Lovingly Evil is a game that puts its best foot forward. With sharp, witty dialogue, along with some genuinely laugh out loud moments, this “big bad dating simulator” is heaps of fun and well worth your time. But while there’s nothing wrong with a quick laugh, it’s hard not to walk away feeling like this title could have been much more.
So what’s the reason for this? Well, first things first, I should say that I call Lovingly Evil a “dating sim” in name only. This isn’t a game where you build up relationships with a character of your choosing, or at least, it doesn’t feel like it is. No, this is a game where you pick funny dialogue options, and get funny responses in return. And there’s nothing wrong with that. In fact, this is pulled off remarkably well.
Sure, true to the genre, you end up in a relationship with a character at the end, but that could be removed, and the essence of what makes Lovingly Evil worth playing would be intact. For better, and worse.
This title, developed by Lizard Hazard Games, could have benefited from leaning into the genre conventions a bit more. This is a dating sim that needed more dating. But with all that being said, this is still a brilliant romp for fans of the more light-hearted games in the genre, and it is undeniable that this makes for hours of fun.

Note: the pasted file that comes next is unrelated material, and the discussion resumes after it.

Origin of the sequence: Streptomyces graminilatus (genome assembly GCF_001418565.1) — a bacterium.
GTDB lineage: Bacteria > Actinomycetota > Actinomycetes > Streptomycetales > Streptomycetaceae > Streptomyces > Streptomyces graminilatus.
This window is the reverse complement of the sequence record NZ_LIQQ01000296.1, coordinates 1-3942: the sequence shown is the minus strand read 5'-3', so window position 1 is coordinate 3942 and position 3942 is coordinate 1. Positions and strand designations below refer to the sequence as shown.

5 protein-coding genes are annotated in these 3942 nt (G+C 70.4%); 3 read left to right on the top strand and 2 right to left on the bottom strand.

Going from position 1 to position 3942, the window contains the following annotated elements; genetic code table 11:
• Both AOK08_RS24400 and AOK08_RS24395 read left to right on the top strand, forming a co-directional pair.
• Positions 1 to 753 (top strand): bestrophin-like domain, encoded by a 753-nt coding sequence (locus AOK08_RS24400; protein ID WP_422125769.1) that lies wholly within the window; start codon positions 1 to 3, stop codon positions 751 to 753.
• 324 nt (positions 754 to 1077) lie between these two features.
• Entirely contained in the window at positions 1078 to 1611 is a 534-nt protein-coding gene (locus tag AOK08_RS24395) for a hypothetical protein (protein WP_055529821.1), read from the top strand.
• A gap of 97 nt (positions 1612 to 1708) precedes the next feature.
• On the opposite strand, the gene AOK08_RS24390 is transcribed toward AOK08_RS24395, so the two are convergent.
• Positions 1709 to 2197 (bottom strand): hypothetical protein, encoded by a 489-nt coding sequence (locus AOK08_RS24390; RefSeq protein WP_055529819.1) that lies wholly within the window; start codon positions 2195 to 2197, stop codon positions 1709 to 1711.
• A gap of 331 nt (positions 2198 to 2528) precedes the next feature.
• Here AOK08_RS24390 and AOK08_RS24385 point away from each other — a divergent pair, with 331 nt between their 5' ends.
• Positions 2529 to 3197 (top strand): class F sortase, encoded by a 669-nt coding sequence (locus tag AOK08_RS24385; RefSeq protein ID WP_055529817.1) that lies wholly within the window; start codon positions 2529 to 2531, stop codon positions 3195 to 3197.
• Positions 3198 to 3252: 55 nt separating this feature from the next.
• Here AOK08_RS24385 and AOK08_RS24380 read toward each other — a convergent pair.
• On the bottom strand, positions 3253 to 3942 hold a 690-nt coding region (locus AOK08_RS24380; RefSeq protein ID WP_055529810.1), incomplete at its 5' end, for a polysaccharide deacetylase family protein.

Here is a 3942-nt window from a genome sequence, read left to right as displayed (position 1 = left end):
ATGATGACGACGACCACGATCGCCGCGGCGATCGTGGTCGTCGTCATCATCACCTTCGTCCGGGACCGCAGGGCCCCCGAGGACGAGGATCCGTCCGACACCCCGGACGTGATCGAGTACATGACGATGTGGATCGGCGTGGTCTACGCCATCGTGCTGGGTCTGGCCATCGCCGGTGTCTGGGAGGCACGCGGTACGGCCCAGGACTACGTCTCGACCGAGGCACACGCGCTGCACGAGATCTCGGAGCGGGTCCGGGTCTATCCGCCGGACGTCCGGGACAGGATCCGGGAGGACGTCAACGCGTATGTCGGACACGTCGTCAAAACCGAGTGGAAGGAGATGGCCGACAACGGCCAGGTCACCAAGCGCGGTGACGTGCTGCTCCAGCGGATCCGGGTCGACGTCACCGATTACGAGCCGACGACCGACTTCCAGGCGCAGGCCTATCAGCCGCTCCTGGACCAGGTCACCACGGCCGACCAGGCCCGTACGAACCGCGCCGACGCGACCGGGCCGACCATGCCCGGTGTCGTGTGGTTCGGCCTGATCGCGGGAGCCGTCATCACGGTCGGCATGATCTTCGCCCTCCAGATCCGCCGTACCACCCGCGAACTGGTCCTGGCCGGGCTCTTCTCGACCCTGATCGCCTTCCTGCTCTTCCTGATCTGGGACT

Hitting on Satan
The premise of Lovingly Evil is that you're a bad guy, attending the supervillain convention, “VCon”. In an extensive character creation screen, you design your own villain from the ground up, both appearance and backstory – the latter of which even comes into play on occasion. You’re then thrown onto the convention floor, where you can spend your day speaking to attendees (AKA romantic interests), playing minigames to win their affection, and attending panels to pass the time.
You have four days to meet your match out of the five available candidates: Nova, an anime girl-esque robot; Satan, the king of Hell; Imperia Maissard, an uptight evil step-mother/queen; Felix Von Gloomheart, an adorkable socially awkward vampire; and finally, your uh, literal clone, who spends the convention pulling pranks on you.
At face value, they all meet a dating sim trope. Nova, for example, is meant to be the cutesy one, but has actually developed self-awareness, and only displays the “perfect waifu” tropes around her anime-obsessed creator. Similarly, Felix appears to be sensitive and thoughtful, but actually has no qualms about killing and draining the blood of human beings.
Spending time with the villainous cast and finding out their quirks is ridiculously entertaining. Going back to Nova, as you spend time with her she dives into everything from overthrowing humanity, to her adoration of naked mole rats. This is where most of the cast shine. They’re well written, and well worth your limited time. A game like this will fall flat on its face if the characters aren’t worth talking to, and in this regard, Lovingly Evil passes with flying colors.